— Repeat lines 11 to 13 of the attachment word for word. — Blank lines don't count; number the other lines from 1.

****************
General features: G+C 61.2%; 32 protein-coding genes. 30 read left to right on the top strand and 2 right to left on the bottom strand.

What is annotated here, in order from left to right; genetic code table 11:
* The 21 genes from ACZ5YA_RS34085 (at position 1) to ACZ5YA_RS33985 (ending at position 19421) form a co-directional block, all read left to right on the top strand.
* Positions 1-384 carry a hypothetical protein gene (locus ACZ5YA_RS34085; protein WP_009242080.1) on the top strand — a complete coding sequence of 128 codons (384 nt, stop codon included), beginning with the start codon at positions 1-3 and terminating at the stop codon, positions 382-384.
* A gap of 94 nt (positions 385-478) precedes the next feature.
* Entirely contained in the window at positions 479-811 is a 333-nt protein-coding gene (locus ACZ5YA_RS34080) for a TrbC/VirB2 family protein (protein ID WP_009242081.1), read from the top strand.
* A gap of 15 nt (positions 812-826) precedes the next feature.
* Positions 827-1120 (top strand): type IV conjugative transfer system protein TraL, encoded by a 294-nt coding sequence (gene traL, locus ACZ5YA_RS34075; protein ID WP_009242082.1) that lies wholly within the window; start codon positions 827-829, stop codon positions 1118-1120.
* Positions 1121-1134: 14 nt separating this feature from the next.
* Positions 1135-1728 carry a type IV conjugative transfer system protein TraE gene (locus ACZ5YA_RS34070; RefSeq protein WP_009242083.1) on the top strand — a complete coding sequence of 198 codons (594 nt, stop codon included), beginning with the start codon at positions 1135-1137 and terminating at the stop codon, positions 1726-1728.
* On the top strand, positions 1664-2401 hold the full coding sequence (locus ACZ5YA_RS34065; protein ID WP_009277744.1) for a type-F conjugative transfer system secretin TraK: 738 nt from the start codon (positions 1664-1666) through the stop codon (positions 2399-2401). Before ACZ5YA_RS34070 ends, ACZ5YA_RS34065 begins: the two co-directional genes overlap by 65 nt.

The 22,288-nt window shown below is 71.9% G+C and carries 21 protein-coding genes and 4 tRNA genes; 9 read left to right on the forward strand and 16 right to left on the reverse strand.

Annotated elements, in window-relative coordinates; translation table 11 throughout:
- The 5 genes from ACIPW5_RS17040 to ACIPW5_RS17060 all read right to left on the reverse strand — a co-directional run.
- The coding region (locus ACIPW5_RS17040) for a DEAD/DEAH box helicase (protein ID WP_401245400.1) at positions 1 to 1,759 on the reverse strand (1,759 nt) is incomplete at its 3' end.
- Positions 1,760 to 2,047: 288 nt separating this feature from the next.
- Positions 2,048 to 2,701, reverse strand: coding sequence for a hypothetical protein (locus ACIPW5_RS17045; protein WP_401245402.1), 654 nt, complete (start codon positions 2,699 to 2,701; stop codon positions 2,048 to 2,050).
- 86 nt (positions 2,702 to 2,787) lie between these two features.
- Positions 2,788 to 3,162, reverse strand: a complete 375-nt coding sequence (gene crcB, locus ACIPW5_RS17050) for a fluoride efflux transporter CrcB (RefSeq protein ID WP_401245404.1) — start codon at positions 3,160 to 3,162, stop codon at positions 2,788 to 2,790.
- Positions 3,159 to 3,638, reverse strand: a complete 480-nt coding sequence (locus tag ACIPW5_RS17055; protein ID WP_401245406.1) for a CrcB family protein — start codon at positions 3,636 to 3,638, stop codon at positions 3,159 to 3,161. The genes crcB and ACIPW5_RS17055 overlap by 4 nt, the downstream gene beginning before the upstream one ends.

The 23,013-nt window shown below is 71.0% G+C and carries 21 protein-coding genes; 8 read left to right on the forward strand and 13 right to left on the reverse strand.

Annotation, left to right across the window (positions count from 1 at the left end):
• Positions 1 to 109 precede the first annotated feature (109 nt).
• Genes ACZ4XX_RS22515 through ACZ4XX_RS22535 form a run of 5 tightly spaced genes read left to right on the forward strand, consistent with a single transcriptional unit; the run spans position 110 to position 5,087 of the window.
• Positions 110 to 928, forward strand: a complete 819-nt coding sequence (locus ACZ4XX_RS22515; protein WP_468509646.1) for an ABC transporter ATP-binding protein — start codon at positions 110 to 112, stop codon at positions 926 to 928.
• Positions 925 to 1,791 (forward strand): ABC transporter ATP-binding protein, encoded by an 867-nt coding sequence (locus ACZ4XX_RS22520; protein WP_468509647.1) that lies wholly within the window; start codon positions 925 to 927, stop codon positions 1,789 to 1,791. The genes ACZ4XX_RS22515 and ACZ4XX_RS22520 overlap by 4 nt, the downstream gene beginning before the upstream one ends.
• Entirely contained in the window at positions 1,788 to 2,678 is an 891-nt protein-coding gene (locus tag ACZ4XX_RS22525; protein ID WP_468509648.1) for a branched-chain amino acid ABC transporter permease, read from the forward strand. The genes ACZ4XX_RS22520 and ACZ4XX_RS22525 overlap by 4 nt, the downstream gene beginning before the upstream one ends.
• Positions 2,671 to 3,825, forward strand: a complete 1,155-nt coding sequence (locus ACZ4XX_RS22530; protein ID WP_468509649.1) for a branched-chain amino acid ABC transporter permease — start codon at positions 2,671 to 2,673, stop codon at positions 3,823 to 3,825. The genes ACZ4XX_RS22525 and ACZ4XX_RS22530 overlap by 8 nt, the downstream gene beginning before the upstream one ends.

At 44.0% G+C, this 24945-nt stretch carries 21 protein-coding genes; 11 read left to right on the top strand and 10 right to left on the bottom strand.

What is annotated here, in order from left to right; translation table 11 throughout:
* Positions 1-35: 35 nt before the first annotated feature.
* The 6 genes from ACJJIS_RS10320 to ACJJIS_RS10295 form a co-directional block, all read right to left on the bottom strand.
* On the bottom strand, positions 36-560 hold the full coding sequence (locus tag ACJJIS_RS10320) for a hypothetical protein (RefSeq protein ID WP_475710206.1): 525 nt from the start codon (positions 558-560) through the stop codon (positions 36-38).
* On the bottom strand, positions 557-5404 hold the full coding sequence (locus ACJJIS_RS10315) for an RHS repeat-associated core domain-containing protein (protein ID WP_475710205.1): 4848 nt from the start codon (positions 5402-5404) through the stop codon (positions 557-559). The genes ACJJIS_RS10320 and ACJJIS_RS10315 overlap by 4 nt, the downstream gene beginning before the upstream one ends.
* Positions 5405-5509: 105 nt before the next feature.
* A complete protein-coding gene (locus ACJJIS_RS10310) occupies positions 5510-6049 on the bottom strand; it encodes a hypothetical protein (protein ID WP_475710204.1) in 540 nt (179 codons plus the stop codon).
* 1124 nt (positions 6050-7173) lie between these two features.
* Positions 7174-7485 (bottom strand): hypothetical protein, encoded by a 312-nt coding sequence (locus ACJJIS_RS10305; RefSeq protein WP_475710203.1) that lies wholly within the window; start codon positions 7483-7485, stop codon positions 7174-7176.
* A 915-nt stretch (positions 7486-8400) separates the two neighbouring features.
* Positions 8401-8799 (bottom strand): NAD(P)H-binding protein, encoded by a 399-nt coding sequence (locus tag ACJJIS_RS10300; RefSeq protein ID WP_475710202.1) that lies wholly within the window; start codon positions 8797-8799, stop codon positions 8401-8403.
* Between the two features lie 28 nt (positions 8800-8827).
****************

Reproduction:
* On the top strand, positions 1664-2401 hold the full coding sequence (locus ACZ5YA_RS34065; protein ID WP_009277744.1) for a type-F conjugative transfer system secretin TraK: 738 nt from the start codon (positions 1664-1666) through the stop codon (positions 2399-2401). Before ACZ5YA_RS34070 ends, ACZ5YA_RS34065 begins: the two co-directional genes overlap by 65 nt.

The 22,288-nt window shown below is 71.9% G+C and carries 21 protein-coding genes and 4 tRNA genes; 9 read left to right on the forward strand and 16 right to left on the reverse strand.

Annotated elements, in window-relative coordinates; translation table 11 throughout: